Shale gas: Initial study results show fracking may be safe for drinking water

PITTSBURGH, Pa. — Preliminary study results show that no chemicals used for fracking on natural gas drilling well sites have contaminated any drinking water aquifers at the site. Study officials, however, caution it is way too early to make any definite conclusions.

The study, funded through the U.S. Department of Energy, is being conducted by the National Energy Technology Laboratory in Pittsburgh.

For more shale gas news visit the Shale Gas Reporter

It marks the first time a drilling company let government scientists inject special tracers into the fracking fluid and then continue regular monitoring to see whether it spread toward drinking water sources.

“NETL has been conducting a study to monitor for any signs of groundwater contamination as a result of hydraulic fracturing operations at a site on the Marcellus Shale formation in Pennsylvania,” said Shelley Martin, media relations manager for NETL in an e-mail.

Hydraulic fracturing is a process commonly used in oil development. It is a technique that cracks open rock layers to free natural gas.

The study site is in Greene County, which is located southwest of Pittsburgh.

After a year of monitoring, the researchers found the fluids, combined with chemicals used to free trapped gas during fracking, stayed below the shallower areas that supply drinking water.

Drilling fluids with markers were injected more than 8,000 feet below the surface, but were not found in a zone of 3,000 feet higher. It means that the chemical laced fluid used for fracking stayed away from the drinking water supplies.

Martin cautions this study is in the infancy stages and more research is needed.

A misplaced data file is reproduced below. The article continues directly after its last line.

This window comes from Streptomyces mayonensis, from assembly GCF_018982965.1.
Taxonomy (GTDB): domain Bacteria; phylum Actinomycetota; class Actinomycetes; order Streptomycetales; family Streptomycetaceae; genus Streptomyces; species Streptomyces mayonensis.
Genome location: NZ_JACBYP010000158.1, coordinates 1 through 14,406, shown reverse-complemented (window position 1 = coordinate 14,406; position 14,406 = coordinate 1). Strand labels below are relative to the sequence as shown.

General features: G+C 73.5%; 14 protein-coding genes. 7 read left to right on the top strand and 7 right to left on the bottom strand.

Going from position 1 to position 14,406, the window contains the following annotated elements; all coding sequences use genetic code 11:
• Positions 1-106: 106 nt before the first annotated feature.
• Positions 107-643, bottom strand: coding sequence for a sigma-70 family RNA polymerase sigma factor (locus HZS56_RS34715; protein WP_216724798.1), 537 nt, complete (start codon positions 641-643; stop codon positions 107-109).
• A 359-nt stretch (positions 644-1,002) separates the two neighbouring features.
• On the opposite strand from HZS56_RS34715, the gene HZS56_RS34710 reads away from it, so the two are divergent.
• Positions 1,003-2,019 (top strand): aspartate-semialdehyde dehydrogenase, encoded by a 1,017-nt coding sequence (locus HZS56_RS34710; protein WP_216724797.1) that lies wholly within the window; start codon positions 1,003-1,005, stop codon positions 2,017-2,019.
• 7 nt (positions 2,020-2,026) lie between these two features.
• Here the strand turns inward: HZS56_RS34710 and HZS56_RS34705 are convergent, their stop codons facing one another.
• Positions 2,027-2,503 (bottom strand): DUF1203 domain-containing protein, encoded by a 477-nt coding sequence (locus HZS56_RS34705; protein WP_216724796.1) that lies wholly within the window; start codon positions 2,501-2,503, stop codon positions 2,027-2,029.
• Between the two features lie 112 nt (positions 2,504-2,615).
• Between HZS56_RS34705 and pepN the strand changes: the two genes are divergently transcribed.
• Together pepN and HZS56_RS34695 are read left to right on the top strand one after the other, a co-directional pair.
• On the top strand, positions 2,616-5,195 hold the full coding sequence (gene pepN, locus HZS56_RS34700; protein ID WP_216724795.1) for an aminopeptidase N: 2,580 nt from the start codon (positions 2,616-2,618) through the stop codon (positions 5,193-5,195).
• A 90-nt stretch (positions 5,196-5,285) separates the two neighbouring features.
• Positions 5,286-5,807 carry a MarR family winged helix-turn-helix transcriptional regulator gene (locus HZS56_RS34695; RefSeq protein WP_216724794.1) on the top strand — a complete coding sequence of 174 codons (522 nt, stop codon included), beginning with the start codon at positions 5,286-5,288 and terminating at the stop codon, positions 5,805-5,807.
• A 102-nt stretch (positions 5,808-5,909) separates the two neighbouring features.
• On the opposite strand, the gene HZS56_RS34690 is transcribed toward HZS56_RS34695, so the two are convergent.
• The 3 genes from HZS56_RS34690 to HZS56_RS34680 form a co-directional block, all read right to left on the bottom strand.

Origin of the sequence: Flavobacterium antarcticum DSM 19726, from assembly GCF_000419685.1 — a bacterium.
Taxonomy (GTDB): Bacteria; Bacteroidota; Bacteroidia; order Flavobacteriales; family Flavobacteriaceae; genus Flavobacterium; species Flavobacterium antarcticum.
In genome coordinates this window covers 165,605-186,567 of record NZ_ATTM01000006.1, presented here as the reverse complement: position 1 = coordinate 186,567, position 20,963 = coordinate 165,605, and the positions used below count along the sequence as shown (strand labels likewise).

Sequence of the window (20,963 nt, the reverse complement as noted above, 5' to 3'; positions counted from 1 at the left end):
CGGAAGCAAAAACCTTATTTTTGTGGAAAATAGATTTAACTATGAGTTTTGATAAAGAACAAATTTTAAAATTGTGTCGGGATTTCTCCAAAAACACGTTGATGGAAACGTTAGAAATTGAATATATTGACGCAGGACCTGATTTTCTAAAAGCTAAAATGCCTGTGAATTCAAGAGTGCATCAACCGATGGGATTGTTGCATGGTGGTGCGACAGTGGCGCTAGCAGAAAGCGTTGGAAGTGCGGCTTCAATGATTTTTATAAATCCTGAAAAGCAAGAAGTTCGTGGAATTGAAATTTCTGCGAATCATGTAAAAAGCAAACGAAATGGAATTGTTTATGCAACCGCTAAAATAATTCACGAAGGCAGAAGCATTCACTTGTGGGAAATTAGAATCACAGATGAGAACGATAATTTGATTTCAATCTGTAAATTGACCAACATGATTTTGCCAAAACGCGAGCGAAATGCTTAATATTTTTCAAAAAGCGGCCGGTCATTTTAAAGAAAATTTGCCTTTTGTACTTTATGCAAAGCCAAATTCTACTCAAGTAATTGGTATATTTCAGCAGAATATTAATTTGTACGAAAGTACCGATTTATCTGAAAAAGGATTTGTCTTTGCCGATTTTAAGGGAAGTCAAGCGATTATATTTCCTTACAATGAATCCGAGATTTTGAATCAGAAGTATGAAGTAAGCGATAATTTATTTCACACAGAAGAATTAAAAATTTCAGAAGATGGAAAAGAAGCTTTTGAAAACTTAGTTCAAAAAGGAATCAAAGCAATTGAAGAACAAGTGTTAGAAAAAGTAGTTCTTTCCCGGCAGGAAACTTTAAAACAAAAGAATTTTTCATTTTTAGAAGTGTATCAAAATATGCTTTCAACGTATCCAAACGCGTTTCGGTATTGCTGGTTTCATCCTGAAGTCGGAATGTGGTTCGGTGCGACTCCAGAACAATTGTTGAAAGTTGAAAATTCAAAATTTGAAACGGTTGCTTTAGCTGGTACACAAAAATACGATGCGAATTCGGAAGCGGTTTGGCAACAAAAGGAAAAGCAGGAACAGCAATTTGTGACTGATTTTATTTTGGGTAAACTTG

“We are still in the early stages of collecting, analyzing and validating data from this site.  While nothing of concern has been found thus far, the results are far too preliminary to make any firm claims,” Martin said.

A final report on the results is expected by the end of the year.

About the Author

Kristy Foster Seachrist lives in Columbiana County raising sheep and horses. She earned her degree from Youngstown State University and has worked in both print and broadcast journalism. You can follow her on Twitter at http://twitter.com/fosterk96. More Stories by Kristy Foster Seachrist

One Comment

  1. Susquehanna County resident says:

    There have been documented cases in Susquehanna County, PA of water contamination. So far from what is known the problem is failed casings and spills. Not enough time has passed to verify if drilling fluids will migrate into shallow aquifers. But we do know the contamination problems have resulted from faulty casings and accidents and spills that occur during the drilling phase through the aquifer.
    http://thetimes-tribune.com/news/dep-cabot-to-plug-well-involved-in-methane-investigation-1.1519972

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